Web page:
If you've got even one nerd that shows up in your Facebook feed, you learned today that a trailer came out for the new Star Wars movie. I've already explained that the new movies are cosplay fanfiction, that the release of trailers for them is a new form of serial drama, and that the nerd obsession with butt-kicking babe characters is a form of latent transgender fantasy.
The trailer for Rogue One proves that all three key aspects of the sequels are going to infect the two anthology movies. Rather than being a quirk of the first director, they represent Disney knowing exactly what kind of content-chow the nerd audiences want, and supplying them shamelessly.
What's new to observe with the release of this trailer is just how forgotten The Force Awakens has become, not even three months after its release, and even among its hardcore nerd following. Facebook was filled with spazzy Star Wars shit for a few weeks when the new movie came out, but then... nothing. No quoting favorite lines -- evidently the dialog was forgettable. No references to favorite scenes -- evidently all visuals were forgettable. And no gushing over favorite plot points or themes -- evidently the entire narrative was forgettable.
The very same week that the DVD is released, there's already a BRAND NEW TRAILER for the lame anthology movie out later this year. No time off at all, just swill the content for The Force Awakens, and by the time it works itself out into a large belch, your gut is ready for another swill, this time from Rogue One. And by the time you belch that one out, there will be another of the sequels, belch, another anthology, belch, and finally another sequel, belch, and then all will be forgotten. Onto the next year-after-year geekout for some other nerd goldmine franchise.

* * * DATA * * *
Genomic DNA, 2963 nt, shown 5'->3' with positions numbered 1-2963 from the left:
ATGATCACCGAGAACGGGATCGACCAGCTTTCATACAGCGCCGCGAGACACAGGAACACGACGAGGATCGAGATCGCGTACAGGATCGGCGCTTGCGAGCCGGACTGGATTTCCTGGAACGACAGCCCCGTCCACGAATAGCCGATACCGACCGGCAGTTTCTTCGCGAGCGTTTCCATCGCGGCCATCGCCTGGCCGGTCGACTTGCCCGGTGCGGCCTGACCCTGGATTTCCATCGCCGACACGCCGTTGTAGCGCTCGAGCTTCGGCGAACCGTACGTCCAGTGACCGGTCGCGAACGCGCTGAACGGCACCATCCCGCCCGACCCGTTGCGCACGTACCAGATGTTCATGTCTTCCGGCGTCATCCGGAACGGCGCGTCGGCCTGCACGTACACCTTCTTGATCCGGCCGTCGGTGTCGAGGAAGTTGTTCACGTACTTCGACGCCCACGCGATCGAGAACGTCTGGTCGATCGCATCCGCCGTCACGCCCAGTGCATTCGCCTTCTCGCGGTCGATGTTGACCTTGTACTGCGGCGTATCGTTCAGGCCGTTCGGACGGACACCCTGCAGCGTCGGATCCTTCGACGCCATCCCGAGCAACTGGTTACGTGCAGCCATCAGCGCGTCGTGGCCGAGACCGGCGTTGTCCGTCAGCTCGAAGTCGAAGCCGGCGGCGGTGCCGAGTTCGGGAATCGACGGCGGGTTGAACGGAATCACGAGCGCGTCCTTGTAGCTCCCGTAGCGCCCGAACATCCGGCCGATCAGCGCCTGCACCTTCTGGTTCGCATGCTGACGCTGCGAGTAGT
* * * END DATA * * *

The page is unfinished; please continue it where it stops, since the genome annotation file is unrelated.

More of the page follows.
I figured the nerds would pick apart the plot of The Force Awakens like they did Phantom Menace, pro or con, begin imitating characters either lovingly or mockingly ("Meesa hungry, meesa gonna make hot pocket and ramen noodle again for breakfast!"), and otherwise get familiar with it. But they've already flushed it all out of their system, to make room for their obsessing and spazzing over Rogue One.
Like I said, the real drama now takes place across the trailers -- one prolonged masturbatory anticipation, brief climax when it's out in theaters, and hardly any resting period before the next obsessive anticipation. Nerds don't want to enjoy the actual experience, they want to geek out over forecasting what it might be like (reminds me of how they behave in another domain of life).
Sadly, it's not only the hardcore nerds who are showing this addiction treadmill response to the new Star Wars movies. These days the whole movie-going audience is full of junkies in search of another quick fix before feeling empty by the time they get home. It'll be a miracle if anyone still feels attached to today's movies in just five years, let alone the rest of their lives.